An elephant is an imposing creature – no wonder, that it has so often had the desires of humans projected onto it in films. There is no other animal that has been cast in such a variety of roles. Its memory is proverbial, its communication system sophisticated, its roles diverse: the Terrible Beauty film series uses selected film examples to show how the elephant, the ‘pachyderm’ known and loved from TV and film, has always been a figure on which humans project their own interpretations and desires.
A role which this striking animal not infrequently served was that of the embodiment of existing and outdated clichés of an authentic, strong, wild, indomitable Africa – a different, foreign, exotic but all the more fascinating place. From Elephant Queen to Elephant Boy, from Hatari to Light of Asia: this film series, commentated on by elephant and film experts from four continents, presents the elephant as a cinematic protagonist in a wide variety of configurations – sometimes cliché-laden, sometimes struggling to leave the clichés behind. The programme comprises a total of around 20 documentaries, animated and feature films related to the themes of the exhibition and with a focus on elephant and human. The films are a mix of classics, historical discoveries and contemporary productions from Europe, North America, Africa and Asia.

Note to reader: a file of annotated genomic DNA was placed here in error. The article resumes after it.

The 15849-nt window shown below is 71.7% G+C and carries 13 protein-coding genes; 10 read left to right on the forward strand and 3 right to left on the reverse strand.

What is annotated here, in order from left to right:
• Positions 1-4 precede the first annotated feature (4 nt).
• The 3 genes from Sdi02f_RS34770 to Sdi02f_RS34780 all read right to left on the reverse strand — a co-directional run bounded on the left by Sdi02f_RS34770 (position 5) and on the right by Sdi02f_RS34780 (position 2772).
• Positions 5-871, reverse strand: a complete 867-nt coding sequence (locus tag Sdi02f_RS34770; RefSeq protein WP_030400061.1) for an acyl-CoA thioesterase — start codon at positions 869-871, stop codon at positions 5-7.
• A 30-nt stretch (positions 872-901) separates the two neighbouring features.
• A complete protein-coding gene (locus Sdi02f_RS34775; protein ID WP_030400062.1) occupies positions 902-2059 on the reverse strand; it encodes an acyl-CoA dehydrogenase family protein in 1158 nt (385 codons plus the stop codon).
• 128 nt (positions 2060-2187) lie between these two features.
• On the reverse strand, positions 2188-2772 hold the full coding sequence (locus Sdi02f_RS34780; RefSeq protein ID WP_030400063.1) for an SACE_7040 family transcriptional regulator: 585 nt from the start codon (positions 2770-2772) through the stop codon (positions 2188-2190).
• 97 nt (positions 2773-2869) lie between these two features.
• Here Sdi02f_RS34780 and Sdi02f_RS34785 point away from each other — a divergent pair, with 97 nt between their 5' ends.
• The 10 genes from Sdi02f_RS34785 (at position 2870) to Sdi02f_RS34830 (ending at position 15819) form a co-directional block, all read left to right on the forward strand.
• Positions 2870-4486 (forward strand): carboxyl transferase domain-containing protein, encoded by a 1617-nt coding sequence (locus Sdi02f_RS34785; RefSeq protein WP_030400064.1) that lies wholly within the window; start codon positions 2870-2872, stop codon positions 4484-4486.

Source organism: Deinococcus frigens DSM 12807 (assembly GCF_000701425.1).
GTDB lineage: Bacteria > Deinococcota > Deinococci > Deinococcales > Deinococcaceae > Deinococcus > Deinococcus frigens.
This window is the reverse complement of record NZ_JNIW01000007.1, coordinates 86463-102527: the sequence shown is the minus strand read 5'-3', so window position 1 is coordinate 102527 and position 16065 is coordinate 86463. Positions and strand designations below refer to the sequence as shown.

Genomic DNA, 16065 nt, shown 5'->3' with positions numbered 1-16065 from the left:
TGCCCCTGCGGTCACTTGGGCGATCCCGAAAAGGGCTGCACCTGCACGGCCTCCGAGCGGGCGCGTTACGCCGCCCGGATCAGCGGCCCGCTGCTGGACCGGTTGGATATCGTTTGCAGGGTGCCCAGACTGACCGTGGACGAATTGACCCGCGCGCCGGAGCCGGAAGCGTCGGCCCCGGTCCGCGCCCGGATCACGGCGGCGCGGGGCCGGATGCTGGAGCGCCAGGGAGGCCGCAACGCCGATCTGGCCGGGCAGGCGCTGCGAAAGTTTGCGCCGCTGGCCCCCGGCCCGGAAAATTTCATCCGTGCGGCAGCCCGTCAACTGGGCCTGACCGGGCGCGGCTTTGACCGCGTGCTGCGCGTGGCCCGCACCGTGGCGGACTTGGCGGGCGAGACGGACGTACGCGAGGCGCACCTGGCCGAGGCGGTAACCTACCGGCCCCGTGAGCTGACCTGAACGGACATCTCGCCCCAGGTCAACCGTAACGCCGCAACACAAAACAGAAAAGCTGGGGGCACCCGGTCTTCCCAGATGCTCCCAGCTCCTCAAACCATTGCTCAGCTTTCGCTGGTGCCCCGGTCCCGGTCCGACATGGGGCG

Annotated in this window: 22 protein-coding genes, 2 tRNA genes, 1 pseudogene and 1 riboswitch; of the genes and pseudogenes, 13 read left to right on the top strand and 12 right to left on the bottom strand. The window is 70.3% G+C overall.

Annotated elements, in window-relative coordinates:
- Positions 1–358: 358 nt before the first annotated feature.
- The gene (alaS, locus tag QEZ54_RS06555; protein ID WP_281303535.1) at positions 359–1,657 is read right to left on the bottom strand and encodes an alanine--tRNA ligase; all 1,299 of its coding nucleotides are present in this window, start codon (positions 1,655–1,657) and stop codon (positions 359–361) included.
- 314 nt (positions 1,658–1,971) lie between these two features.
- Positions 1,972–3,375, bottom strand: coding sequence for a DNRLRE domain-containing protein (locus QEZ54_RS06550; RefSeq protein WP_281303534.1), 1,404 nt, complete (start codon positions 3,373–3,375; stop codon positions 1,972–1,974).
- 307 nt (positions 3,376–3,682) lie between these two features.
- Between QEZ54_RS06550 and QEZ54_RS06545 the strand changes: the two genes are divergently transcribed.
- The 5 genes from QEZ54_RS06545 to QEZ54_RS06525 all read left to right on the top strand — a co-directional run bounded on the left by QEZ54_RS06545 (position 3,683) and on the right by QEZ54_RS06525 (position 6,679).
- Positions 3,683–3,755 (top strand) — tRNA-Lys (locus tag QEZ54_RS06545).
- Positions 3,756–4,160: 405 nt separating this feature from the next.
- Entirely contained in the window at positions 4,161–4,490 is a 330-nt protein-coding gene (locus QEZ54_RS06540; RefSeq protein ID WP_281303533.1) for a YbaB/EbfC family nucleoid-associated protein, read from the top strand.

Around half of the films are suitable for a family audience, and are particularly aimed at children and young people. Each film will be screened in its original format with subtitles and/or with live interpretation. Each screening will begin with a five- to ten-minute, specially produced Eye-to-Eye introduction given by a person with a particular connection to the film.
The Terrible Beauty film series is curated by Dorothee Wenner:
SAFARI Ulrich Seidl Austria 2016
- documentary form
- recommended age 18+
Ulrich Seidl accompanies German and Austrian hunting tourists into the African wilderness, observing them from a distance on a post-colonial luxury holiday. They shoot zebras, wildebeests, giraffes, not elephants, although one of the tourists says he is tempted. A disturbing film that shows the longing for death as a borderline tourist experience.
Eye to Eye Introduction by Simon Pariken Kasoe, Ranger, Kenya
Humboldt Forum: Saal 2